The diaries provided an insight into the struggles of more vulnerable or disadvantaged young people, caught in overcrowded or abusive households, lacking the privacy they need, and feeling cut-off from their support networks. Young people sometimes spoke of their own situation, and in other cases they spoke about the challenges facing their peers, which they had identified through their research.
_“Not having a safe space to speak with other LGBTQ+ young people has been disastrous_” (M, 14, Scotland)
On a more positive note, families have been important to try and find coping mechanisms during these difficult times. Young people’s diaries talk about puppies that families got as a way to cheer up the house and spend less time in front of a screen; about new family habits that are worth preserving even after the pandemic ends; and about parents’ attempts to build new, structured routines for their children who were struggling with motivation to study or staying active.
“So, we have to study every day from 9 until 5 or 6. My mum sits right next to us. She won’t even let us talk to each other unless it’s about school stuff. This is worse than school. When the lockdown first started, I thought “HOLIDAYS”. But on the first day of lockdown my mum started putting the rules down. 8 a.m. start. Breakfast. Joe Wicks workout. Then lessons. 1 pm lunchbreak until 2 and then lessons again until 5 or 6. Luckily, she gave up on Joe Wicks after two weeks. But that meant we had to start lessons half an hour earlier. I just can’t win! I really miss school and my friends.” (M, 16, England)
In young people’s diaries we also read about new, common challenges young people and their families are having to deal with. Unstable economic conditions have led to long queues at food banks and parents being unable to afford tuition for their children, many of whom are struggling to catch up with school. One young person - who chose to combine words and illustrations in her diary - reflects on how she waits for her mum (a healthcare professional) to come home from work after having to work long hours treating those with COVID.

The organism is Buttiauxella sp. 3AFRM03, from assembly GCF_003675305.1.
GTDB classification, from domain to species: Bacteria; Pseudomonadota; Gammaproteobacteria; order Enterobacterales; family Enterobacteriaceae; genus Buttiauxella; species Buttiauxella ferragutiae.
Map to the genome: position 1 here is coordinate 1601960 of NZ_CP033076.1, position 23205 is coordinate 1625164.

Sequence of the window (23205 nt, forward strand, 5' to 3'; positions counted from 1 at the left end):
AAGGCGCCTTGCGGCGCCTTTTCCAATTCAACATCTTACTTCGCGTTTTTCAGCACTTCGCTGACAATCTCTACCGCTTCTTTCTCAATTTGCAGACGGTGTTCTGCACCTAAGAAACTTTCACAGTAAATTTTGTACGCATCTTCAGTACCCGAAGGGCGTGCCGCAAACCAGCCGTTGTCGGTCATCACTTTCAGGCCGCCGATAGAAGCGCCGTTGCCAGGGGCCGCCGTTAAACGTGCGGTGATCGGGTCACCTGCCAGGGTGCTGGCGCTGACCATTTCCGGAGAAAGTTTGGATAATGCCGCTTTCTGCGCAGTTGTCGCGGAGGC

For all our co-researchers, diaries remain a useful method to express themselves in the language that best suits them, and an opportunity to document changes and crystallise learnings from these unprecedented times.
As the situation evolves, our project will keep documenting family lives, common hurdles and coping mechanisms through discussions, diaries and the co-researchers outputs. Follow our project on our website: https://www.guc19.com/
Sara Rizzo is a Research Manager at Ecorys. She is managing and providing technical input into various reviews and evaluations, in the fields of youth policy and participation, employment, education and training, and social innovation. As a Project Manager of the Growing up Under COVID-19 project (Nuffield Foundation), carried out in partnership with the University of Huddersfield, Sara is managing a team of 10 researchers following 70 young people from Italy, Lebanon, Singapore and the UK as they conduct action research on their lives and relationships while the pandemic unfolds. Before joining Ecorys, Sara spent almost three years working as a Monitoring and Evaluation officer for a non-formal education programme that promotes social entrepreneurship among at-risk youth in Rio de Janeiro, Brazil. Sara holds a BA in Philosophy, an MA in International Relations and an MSc in Urbanisation and Development.